1 tsp. ground cinnamon
    1/2 tsp. salt
    1 egg
    1/2 cup chunky applesauce
    1/2 cup firmly packed brown sugar
    1/2 cup chopped dark chocolate
    Whole pecans
    Plain cream cheese mixed with honey and pecans, to taste
    2 Tbsp. margarine, melted

    Preheat oven to 400ºF. Combine cereal and milk; let stand 3 min. Meanwhile, mix flour, baking powder, cinnamon and salt in large bowl; set aside. Beat egg in medium bowl. Add applesauce, sugar, raisins and margarine; mix well. Stir in cereal mixture until well blended. Add to flour mixture; stir just until moistened. (Batter will be lumpy.) SPOON evenly into 12 (2-1/2-inch) muffin cups sprayed with cooking spray, filling each cup two-thirds full. Scoop one tablespoon of honey pecan cream cheese into the center of each batter and press down gently to almost completely submerge. Press one pecan next to the cream cheese. Bake 20 min. or until wooden toothpick inserted in centers comes out clean. Cool in pan 5 min. Remove to wire rack; cool slightly. Makes 1 dozen muffins.

    Carrot Cake: America's Test Kitchen

    All credit goes to my friend Rob for baking this delicious carrot cake on Saturday evening. The recipe is from America's Test Kitchen, and it was definitely a success. Lots of plump and juicy raisins, the toasty crunch of walnuts, and sweet carrots were layered with a unique cream cheese frosting that includes sour cream. The result is a perfectly thick, not too sweet frosting with an ever-so-slight tang. Addicting. Rob decorated the top of the cake with a ring of chopped crystallized ginger that was not only pretty, but a delight to eat!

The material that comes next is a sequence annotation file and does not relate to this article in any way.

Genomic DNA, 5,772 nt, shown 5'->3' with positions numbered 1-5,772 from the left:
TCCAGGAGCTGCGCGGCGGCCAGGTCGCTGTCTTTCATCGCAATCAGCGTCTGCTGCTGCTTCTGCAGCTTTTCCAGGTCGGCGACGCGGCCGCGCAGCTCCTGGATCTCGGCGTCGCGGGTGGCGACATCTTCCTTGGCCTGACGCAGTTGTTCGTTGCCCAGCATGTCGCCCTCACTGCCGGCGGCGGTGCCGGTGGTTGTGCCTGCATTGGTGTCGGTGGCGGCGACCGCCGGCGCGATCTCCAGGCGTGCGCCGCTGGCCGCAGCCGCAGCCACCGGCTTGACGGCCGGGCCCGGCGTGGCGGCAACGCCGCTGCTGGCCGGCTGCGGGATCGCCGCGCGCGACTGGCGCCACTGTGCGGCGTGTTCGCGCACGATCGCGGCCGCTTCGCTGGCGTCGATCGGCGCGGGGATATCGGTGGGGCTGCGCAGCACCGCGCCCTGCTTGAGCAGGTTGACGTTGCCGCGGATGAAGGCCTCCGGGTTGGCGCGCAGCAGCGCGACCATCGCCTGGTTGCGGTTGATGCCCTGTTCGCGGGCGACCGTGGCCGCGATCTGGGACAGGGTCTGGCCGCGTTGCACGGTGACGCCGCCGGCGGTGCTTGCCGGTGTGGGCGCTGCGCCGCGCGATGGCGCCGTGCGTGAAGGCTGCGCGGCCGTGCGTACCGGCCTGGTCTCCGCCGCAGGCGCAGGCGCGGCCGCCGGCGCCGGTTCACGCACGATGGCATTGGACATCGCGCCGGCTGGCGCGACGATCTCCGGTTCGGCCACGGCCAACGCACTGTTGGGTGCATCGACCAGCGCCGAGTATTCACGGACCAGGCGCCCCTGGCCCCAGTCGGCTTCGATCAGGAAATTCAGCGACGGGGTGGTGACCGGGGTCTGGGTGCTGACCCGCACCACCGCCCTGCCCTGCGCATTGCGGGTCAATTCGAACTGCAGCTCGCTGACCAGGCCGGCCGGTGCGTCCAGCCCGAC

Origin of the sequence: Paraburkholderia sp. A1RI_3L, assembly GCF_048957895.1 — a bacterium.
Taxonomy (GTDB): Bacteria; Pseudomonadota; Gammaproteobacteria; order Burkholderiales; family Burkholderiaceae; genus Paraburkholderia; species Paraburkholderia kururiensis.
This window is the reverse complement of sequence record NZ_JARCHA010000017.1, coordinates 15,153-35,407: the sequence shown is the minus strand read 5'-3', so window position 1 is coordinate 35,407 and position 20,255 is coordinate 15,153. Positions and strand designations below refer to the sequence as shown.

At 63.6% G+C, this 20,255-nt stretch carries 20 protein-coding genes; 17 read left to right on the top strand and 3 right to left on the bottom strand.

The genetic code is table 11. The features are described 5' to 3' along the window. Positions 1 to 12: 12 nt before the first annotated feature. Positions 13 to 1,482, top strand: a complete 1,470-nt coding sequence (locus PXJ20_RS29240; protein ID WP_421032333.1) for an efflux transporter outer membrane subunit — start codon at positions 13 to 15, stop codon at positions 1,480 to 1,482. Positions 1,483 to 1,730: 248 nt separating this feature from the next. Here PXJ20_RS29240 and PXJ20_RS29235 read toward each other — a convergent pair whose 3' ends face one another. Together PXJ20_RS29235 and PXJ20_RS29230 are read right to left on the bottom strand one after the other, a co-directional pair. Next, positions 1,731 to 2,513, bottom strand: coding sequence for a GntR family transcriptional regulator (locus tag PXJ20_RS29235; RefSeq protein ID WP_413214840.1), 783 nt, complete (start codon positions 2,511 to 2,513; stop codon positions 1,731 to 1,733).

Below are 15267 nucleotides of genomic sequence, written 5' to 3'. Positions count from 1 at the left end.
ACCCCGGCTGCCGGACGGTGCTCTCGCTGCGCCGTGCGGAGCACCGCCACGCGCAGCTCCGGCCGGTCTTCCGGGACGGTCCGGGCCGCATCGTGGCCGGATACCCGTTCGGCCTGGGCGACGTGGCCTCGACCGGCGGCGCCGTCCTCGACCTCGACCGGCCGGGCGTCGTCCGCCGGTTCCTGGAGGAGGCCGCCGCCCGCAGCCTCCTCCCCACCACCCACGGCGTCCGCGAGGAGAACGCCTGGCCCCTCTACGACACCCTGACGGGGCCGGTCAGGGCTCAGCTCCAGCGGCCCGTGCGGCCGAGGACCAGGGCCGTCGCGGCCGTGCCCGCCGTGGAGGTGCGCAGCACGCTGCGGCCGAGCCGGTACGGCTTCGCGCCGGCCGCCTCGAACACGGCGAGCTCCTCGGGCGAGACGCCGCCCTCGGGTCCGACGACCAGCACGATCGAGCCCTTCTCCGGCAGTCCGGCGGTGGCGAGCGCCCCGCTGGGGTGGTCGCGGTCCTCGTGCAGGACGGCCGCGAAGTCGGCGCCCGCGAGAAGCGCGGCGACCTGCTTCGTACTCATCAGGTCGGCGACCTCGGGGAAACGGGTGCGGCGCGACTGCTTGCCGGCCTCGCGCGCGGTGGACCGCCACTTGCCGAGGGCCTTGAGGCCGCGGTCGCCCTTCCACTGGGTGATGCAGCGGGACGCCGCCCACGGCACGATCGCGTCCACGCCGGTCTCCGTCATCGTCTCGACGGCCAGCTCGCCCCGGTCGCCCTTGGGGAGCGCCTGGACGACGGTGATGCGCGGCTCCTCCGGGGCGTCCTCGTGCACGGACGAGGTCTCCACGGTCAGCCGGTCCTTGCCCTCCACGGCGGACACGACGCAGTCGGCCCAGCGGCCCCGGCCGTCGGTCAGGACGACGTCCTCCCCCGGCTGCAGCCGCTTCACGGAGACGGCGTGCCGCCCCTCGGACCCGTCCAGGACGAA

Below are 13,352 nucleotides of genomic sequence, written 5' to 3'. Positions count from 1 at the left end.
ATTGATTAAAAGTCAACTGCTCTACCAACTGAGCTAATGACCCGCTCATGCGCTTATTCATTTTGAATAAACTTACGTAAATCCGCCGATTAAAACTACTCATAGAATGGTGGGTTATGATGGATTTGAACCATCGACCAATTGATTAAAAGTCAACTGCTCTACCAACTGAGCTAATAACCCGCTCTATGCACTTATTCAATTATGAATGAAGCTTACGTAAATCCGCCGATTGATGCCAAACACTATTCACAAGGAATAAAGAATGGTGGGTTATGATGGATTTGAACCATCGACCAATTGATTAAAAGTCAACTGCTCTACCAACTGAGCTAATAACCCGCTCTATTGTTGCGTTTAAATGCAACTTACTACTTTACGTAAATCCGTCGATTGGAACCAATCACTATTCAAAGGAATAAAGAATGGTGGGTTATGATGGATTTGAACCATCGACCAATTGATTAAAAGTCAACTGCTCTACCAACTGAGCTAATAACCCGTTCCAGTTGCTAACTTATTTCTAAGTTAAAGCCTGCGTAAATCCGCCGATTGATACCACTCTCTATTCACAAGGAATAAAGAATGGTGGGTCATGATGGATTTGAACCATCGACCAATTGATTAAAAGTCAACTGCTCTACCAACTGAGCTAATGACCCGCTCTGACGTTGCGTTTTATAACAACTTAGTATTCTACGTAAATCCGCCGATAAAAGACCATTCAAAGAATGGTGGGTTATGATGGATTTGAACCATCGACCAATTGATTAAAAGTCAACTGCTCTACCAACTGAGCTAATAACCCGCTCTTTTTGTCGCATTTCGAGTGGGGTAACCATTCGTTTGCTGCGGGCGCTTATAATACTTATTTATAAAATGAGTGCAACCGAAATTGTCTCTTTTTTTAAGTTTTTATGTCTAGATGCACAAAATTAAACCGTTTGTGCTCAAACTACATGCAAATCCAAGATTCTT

For the Carrot Cake:
    2 1/2 cups unbleached all-purpose flour (12 1/2 ounces)
    1 1/4 teaspoons baking powder
    1 teaspoon baking soda
    1 1/4 teaspoons ground cinnamon
    1/2 teaspoon ground nutmeg
    1/8 teaspoon ground cloves
    1/2 teaspoon table salt
    1 pound medium carrots (6 to 7 carrots), peeled
    1 1/2 cups granulated sugar (10 1/2 ounces)
    1/2 cup light brown sugar packed
    4 large eggs
    1 1/2 cups vegetable oil or safflower, or canola oil
    For the Cream Cheese Frosting:
    8 ounces cream cheese softerend but still cool
    5 tablespoons unsalted butter softened, but still cool
    1 tablespoon sour cream
    1/2 teaspoon vanilla extract
    1 1/4 cups confectioners' sugar (4 1/2 ounces)

    Adjust oven rack to middle position; heat oven to 350 degrees. Spray 13 by 9-inch baking pan with nonstick cooking spray. Line bottom of pan with parchment and spray parchment.

    Whisk together flour, baking powder, baking soda, cinnamon, nutmeg, cloves, and salt in large bowl; set aside.

    In food processor fitted with large shredding disk, shred carrots (you should have about
    3 cups); transfer carrots to bowl and set aside. Wipe out food processor workbowl and fit with metal blade. Process granulated and brown sugars and eggs until frothy and thoroughly combined, about 20 seconds. With machine running, add oil through feed tube in steady stream. Process until mixture is light in color and well emulsified, about 20 seconds longer. Scrape mixture into medium bowl. Stir in carrots and dry ingredients until incorporated and no streaks of flour remain. Pour into prepared pan and bake until toothpick or skewer inserted into center of cake comes out clean, 35 to 40 minutes, rotating pan halfway through baking time. Cool cake to room temperature in pan on wire rack, about 2 hours.

    When cake is cool, process cream cheese, butter, sour cream, and vanilla in clean food processor workbowl until combined, about
    5 seconds, scraping down bowl with rubber spatula as needed. Add confectioners' sugar and process until smooth, about 10 seconds.